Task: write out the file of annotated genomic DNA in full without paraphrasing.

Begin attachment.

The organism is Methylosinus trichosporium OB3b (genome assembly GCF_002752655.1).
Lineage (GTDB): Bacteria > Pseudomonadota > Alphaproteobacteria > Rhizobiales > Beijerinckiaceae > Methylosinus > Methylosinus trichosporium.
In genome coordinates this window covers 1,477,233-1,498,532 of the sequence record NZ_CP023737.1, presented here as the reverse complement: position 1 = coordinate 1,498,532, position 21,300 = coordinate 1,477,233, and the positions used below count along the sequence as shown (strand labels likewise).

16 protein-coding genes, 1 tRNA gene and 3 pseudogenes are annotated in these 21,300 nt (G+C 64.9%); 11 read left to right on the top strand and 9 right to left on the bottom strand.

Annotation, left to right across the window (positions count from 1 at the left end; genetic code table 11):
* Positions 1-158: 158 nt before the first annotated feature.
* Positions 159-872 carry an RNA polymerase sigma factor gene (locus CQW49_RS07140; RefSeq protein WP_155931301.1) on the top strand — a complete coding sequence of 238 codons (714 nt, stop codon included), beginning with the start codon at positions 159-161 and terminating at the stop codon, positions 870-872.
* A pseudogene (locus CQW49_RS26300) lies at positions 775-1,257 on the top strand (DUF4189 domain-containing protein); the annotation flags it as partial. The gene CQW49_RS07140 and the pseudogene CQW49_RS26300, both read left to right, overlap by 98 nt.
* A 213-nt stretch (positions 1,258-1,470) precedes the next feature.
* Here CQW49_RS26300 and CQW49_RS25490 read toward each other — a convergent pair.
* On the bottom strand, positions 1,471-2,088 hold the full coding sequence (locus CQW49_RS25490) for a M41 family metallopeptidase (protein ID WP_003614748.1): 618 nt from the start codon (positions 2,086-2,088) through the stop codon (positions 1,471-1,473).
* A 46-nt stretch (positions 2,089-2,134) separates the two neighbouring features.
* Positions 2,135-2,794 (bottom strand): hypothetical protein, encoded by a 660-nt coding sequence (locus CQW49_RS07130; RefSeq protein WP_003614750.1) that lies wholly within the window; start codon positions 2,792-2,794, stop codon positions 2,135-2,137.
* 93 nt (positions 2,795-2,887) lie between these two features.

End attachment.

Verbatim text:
The organism is Methylosinus trichosporium OB3b (genome assembly GCF_002752655.1).
Lineage (GTDB): Bacteria > Pseudomonadota > Alphaproteobacteria > Rhizobiales > Beijerinckiaceae > Methylosinus > Methylosinus trichosporium.
In genome coordinates this window covers 1,477,233-1,498,532 of the sequence record NZ_CP023737.1, presented here as the reverse complement: position 1 = coordinate 1,498,532, position 21,300 = coordinate 1,477,233, and the positions used below count along the sequence as shown (strand labels likewise).

16 protein-coding genes, 1 tRNA gene and 3 pseudogenes are annotated in these 21,300 nt (G+C 64.9%); 11 read left to right on the top strand and 9 right to left on the bottom strand.

Annotation, left to right across the window (positions count from 1 at the left end; genetic code table 11):
* Positions 1-158: 158 nt before the first annotated feature.
* Positions 159-872 carry an RNA polymerase sigma factor gene (locus CQW49_RS07140; RefSeq protein WP_155931301.1) on the top strand — a complete coding sequence of 238 codons (714 nt, stop codon included), beginning with the start codon at positions 159-161 and terminating at the stop codon, positions 870-872.
* A pseudogene (locus CQW49_RS26300) lies at positions 775-1,257 on the top strand (DUF4189 domain-containing protein); the annotation flags it as partial. The gene CQW49_RS07140 and the pseudogene CQW49_RS26300, both read left to right, overlap by 98 nt.
* A 213-nt stretch (positions 1,258-1,470) precedes the next feature.
* Here CQW49_RS26300 and CQW49_RS25490 read toward each other — a convergent pair.
* On the bottom strand, positions 1,471-2,088 hold the full coding sequence (locus CQW49_RS25490) for a M41 family metallopeptidase (protein ID WP_003614748.1): 618 nt from the start codon (positions 2,086-2,088) through the stop codon (positions 1,471-1,473).
* A 46-nt stretch (positions 2,089-2,134) separates the two neighbouring features.
* Positions 2,135-2,794 (bottom strand): hypothetical protein, encoded by a 660-nt coding sequence (locus CQW49_RS07130; RefSeq protein WP_003614750.1) that lies wholly within the window; start codon positions 2,792-2,794, stop codon positions 2,135-2,137.
* 93 nt (positions 2,795-2,887) lie between these two features.